If you’re a SaaS provider and you want to wring the richest rewards out of an already lucrative gig, you should verticalize your services, according to a new Forrester Research report.
Liz Herbert, a principal analyst at Forrester, writes that the already sky-high valuations of SaaS businesses could get higher if vendors start tweaking their services to suit the automotive, government, life sciences or insert-your-favorite industry here. Her findings reinforce other research that shows the valuations of SaaS companies far outstripping those of legacy software companies.
Software delivered as a service, a trail blazed by Salesforce.com and NetSuite, was the public face of cloud computing to many businesses that had never considered offloading workloads to an Amazon Web Services–style Infrastructure-as-a-Service or a full-service Platform-as-a-Service (PaaS).
So SaaS may be a mature segment of cloud computing, but Herbert still sees growth on the horizon for this subset of SaaS providers according to the report, “Five trends that will change SaaS sourcing.”
Here are three takeaways.
Vertical apps: big and getting bigger
Customers clamor for applications that suit their specific needs and will pay a premium for them, Herbert said. Among the hottest verticals is the government arena, where the Obama administration’s Apps.gov marketplace of GSA-blessed cloud applications and “Cloud First” initiative have had an impact.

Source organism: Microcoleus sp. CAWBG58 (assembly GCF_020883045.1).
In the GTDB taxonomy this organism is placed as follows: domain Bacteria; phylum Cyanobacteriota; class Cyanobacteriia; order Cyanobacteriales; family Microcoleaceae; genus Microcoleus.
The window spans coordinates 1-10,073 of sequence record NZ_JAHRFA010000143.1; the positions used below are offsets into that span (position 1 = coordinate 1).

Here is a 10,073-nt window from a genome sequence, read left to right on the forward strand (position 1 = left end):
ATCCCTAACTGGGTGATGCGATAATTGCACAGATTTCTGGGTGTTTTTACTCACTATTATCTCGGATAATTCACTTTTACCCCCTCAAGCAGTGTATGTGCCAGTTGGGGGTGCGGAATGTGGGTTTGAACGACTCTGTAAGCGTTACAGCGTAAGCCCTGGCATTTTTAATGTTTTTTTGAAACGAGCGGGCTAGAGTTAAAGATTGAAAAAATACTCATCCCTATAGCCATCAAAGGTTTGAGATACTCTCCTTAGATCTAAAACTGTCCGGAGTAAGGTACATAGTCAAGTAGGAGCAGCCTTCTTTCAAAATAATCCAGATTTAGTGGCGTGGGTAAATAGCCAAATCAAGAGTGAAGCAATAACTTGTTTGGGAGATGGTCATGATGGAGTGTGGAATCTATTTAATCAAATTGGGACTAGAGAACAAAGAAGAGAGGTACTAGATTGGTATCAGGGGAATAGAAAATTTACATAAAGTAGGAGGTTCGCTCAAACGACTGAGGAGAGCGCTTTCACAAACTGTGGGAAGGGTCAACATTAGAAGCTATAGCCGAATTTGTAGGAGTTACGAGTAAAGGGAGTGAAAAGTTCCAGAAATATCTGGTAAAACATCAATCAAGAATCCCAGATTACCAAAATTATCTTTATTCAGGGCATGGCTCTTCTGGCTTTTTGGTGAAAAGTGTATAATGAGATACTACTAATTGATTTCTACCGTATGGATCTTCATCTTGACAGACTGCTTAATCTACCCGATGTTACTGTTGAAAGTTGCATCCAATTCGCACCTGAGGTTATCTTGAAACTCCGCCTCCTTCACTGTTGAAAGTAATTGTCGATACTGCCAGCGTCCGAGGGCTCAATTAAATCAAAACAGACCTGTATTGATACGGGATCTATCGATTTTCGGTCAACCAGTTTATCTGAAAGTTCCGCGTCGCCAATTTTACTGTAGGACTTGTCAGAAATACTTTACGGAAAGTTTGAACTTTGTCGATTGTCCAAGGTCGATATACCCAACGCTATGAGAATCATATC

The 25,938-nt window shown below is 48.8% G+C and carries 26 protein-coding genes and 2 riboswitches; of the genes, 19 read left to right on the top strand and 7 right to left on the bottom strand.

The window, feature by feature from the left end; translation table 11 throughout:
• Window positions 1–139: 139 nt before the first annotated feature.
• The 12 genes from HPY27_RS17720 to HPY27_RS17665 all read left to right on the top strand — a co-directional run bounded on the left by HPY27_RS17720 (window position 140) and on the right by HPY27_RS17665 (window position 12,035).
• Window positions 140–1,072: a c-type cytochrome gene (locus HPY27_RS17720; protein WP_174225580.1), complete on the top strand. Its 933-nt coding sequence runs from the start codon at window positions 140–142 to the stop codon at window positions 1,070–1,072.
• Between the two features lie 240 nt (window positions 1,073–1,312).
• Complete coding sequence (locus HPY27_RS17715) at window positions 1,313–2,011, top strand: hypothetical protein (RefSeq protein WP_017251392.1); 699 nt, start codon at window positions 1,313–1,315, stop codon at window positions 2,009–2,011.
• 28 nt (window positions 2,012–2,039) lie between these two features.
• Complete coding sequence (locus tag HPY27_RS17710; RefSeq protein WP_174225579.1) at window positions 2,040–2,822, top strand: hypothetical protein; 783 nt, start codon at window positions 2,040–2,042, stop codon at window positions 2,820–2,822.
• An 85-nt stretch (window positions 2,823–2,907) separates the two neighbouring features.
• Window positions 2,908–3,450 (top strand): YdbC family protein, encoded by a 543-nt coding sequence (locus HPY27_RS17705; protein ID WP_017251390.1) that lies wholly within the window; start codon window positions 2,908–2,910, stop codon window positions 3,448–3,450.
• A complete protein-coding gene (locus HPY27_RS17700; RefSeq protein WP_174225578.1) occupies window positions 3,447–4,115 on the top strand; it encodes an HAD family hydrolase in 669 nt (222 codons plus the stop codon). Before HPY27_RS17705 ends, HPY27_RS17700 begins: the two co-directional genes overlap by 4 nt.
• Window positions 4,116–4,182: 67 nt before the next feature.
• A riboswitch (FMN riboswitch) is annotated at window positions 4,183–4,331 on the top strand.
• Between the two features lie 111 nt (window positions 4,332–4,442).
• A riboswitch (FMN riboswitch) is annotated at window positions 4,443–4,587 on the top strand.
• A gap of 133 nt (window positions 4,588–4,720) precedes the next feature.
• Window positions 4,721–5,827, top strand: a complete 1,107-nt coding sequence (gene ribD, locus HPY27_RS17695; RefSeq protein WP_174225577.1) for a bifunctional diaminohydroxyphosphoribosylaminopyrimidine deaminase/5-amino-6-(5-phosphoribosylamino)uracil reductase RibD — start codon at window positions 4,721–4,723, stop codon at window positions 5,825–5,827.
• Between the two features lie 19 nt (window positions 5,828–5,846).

Salesforce.com, which started out offering generic customer relationship management (CRM) and sales force automation (SFA) functionality, has since added more vertical functions on its own and encouraged developers to offer their vertical offerings on AppExchange as well. Oracle offers life sciences, automotive and other industry-specific versions of Siebel CRM On Demand.
Systems integrators like Accenture are also building and deploying templates: They have “productized” some of their best practices for specific businesses and are making them available via SaaS.
Analytics boost appeal
SaaS players were early to the analytics party and continue to innovate. Workday, Dave Duffield’s human resources SaaS play, for example, serves up related information to users based on their activity.
As Herbert writes:
Workday’s latest release already allows users to click open windows of related information (such as compensation or performance data) to inform decisions. Similarly, SuccessFactors includes built-in workforce analytics to drive key decisions about succession planning and talent management.
Users balk at SaaS for mission-critical apps
As popular as SaaS is for many tasks, many companies still won’t put their lifeblood applications on someone else’s infrastructure.
“We still see reservations about putting mission-critical apps in the cloud,” Herbert said. The No. 1 concern is security, but there is also a question of cost, since many of these applications have run for a while and have significant customizations that make them poor candidates for SaaS.
Mission-critical apps include things like supply chain management applications. “Most companies define mission-critical as anything that can afford no downtime,” she said.